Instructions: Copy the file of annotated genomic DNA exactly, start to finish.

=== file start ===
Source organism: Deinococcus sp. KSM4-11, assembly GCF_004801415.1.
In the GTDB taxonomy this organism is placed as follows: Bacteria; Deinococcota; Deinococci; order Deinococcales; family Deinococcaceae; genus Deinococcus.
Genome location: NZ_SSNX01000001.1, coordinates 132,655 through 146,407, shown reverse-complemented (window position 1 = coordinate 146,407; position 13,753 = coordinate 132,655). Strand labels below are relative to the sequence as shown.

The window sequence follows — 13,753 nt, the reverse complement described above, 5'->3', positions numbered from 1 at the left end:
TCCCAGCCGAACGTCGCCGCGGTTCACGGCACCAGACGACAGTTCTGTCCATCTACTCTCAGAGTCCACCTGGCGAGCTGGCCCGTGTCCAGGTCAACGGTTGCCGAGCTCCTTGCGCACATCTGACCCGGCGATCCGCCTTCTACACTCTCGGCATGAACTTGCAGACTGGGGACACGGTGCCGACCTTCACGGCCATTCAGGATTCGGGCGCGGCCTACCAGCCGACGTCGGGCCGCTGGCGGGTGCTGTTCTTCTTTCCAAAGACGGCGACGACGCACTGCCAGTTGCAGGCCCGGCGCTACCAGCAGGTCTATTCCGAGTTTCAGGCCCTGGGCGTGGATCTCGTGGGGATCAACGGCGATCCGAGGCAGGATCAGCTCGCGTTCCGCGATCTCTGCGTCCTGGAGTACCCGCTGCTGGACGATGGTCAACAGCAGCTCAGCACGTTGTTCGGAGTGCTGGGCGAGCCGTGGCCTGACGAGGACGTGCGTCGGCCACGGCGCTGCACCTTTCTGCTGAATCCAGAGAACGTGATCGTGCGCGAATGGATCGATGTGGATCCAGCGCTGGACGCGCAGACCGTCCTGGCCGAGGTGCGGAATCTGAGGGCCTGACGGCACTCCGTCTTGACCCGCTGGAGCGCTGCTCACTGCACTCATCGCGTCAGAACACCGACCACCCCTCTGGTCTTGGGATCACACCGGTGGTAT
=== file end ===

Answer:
Source organism: Deinococcus sp. KSM4-11, assembly GCF_004801415.1.
In the GTDB taxonomy this organism is placed as follows: Bacteria; Deinococcota; Deinococci; order Deinococcales; family Deinococcaceae; genus Deinococcus.
Genome location: NZ_SSNX01000001.1, coordinates 132,655 through 146,407, shown reverse-complemented (window position 1 = coordinate 146,407; position 13,753 = coordinate 132,655). Strand labels below are relative to the sequence as shown.

The window sequence follows — 13,753 nt, the reverse complement described above, 5'->3', positions numbered from 1 at the left end:
TCCCAGCCGAACGTCGCCGCGGTTCACGGCACCAGACGACAGTTCTGTCCATCTACTCTCAGAGTCCACCTGGCGAGCTGGCCCGTGTCCAGGTCAACGGTTGCCGAGCTCCTTGCGCACATCTGACCCGGCGATCCGCCTTCTACACTCTCGGCATGAACTTGCAGACTGGGGACACGGTGCCGACCTTCACGGCCATTCAGGATTCGGGCGCGGCCTACCAGCCGACGTCGGGCCGCTGGCGGGTGCTGTTCTTCTTTCCAAAGACGGCGACGACGCACTGCCAGTTGCAGGCCCGGCGCTACCAGCAGGTCTATTCCGAGTTTCAGGCCCTGGGCGTGGATCTCGTGGGGATCAACGGCGATCCGAGGCAGGATCAGCTCGCGTTCCGCGATCTCTGCGTCCTGGAGTACCCGCTGCTGGACGATGGTCAACAGCAGCTCAGCACGTTGTTCGGAGTGCTGGGCGAGCCGTGGCCTGACGAGGACGTGCGTCGGCCACGGCGCTGCACCTTTCTGCTGAATCCAGAGAACGTGATCGTGCGCGAATGGATCGATGTGGATCCAGCGCTGGACGCGCAGACCGTCCTGGCCGAGGTGCGGAATCTGAGGGCCTGACGGCACTCCGTCTTGACCCGCTGGAGCGCTGCTCACTGCACTCATCGCGTCAGAACACCGACCACCCCTCTGGTCTTGGGATCACACCGGTGGTAT